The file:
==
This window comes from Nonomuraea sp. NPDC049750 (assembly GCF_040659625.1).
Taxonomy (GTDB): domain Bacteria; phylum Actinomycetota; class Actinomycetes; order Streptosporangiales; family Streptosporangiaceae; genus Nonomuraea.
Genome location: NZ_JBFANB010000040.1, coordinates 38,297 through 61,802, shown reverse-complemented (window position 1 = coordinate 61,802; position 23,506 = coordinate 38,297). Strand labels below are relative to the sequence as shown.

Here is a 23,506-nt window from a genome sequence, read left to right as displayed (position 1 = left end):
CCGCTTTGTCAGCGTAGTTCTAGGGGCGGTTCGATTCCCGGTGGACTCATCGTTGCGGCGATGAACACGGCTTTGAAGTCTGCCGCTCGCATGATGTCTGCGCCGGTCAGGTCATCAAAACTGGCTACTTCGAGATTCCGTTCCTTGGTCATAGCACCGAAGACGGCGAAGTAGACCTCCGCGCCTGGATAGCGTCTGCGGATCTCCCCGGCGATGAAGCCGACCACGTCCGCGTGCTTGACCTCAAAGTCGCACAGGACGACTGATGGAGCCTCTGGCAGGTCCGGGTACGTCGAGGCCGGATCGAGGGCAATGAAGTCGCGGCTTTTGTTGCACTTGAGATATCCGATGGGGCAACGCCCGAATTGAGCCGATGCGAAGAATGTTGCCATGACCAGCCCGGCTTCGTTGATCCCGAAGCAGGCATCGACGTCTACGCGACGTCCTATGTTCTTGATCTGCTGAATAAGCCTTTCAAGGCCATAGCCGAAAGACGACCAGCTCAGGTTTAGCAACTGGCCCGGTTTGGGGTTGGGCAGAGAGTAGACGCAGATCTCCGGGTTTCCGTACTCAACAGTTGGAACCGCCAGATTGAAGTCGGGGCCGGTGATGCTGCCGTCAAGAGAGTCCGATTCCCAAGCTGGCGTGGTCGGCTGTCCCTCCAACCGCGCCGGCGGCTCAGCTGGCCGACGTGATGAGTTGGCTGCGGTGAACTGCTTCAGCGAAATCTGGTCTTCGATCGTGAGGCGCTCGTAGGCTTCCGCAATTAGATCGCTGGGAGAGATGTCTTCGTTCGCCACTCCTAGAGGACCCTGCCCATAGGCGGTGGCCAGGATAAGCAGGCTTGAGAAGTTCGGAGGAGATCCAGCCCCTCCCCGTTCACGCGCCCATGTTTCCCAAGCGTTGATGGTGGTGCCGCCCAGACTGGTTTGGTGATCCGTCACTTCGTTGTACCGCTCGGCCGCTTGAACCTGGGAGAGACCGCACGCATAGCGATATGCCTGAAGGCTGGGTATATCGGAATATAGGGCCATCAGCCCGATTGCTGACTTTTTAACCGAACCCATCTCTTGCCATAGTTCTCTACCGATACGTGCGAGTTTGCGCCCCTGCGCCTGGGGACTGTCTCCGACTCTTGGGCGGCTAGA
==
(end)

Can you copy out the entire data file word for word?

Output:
This window comes from Nonomuraea sp. NPDC049750 (assembly GCF_040659625.1).
Taxonomy (GTDB): domain Bacteria; phylum Actinomycetota; class Actinomycetes; order Streptosporangiales; family Streptosporangiaceae; genus Nonomuraea.
Genome location: NZ_JBFANB010000040.1, coordinates 38,297 through 61,802, shown reverse-complemented (window position 1 = coordinate 61,802; position 23,506 = coordinate 38,297). Strand labels below are relative to the sequence as shown.

Here is a 23,506-nt window from a genome sequence, read left to right as displayed (position 1 = left end):
CCGCTTTGTCAGCGTAGTTCTAGGGGCGGTTCGATTCCCGGTGGACTCATCGTTGCGGCGATGAACACGGCTTTGAAGTCTGCCGCTCGCATGATGTCTGCGCCGGTCAGGTCATCAAAACTGGCTACTTCGAGATTCCGTTCCTTGGTCATAGCACCGAAGACGGCGAAGTAGACCTCCGCGCCTGGATAGCGTCTGCGGATCTCCCCGGCGATGAAGCCGACCACGTCCGCGTGCTTGACCTCAAAGTCGCACAGGACGACTGATGGAGCCTCTGGCAGGTCCGGGTACGTCGAGGCCGGATCGAGGGCAATGAAGTCGCGGCTTTTGTTGCACTTGAGATATCCGATGGGGCAACGCCCGAATTGAGCCGATGCGAAGAATGTTGCCATGACCAGCCCGGCTTCGTTGATCCCGAAGCAGGCATCGACGTCTACGCGACGTCCTATGTTCTTGATCTGCTGAATAAGCCTTTCAAGGCCATAGCCGAAAGACGACCAGCTCAGGTTTAGCAACTGGCCCGGTTTGGGGTTGGGCAGAGAGTAGACGCAGATCTCCGGGTTTCCGTACTCAACAGTTGGAACCGCCAGATTGAAGTCGGGGCCGGTGATGCTGCCGTCAAGAGAGTCCGATTCCCAAGCTGGCGTGGTCGGCTGTCCCTCCAACCGCGCCGGCGGCTCAGCTGGCCGACGTGATGAGTTGGCTGCGGTGAACTGCTTCAGCGAAATCTGGTCTTCGATCGTGAGGCGCTCGTAGGCTTCCGCAATTAGATCGCTGGGAGAGATGTCTTCGTTCGCCACTCCTAGAGGACCCTGCCCATAGGCGGTGGCCAGGATAAGCAGGCTTGAGAAGTTCGGAGGAGATCCAGCCCCTCCCCGTTCACGCGCCCATGTTTCCCAAGCGTTGATGGTGGTGCCGCCCAGACTGGTTTGGTGATCCGTCACTTCGTTGTACCGCTCGGCCGCTTGAACCTGGGAGAGACCGCACGCATAGCGATATGCCTGAAGGCTGGGTATATCGGAATATAGGGCCATCAGCCCGATTGCTGACTTTTTAACCGAACCCATCTCTTGCCATAGTTCTCTACCGATACGTGCGAGTTTGCGCCCCTGCGCCTGGGGACTGTCTCCGACTCTTGGGCGGCTAGA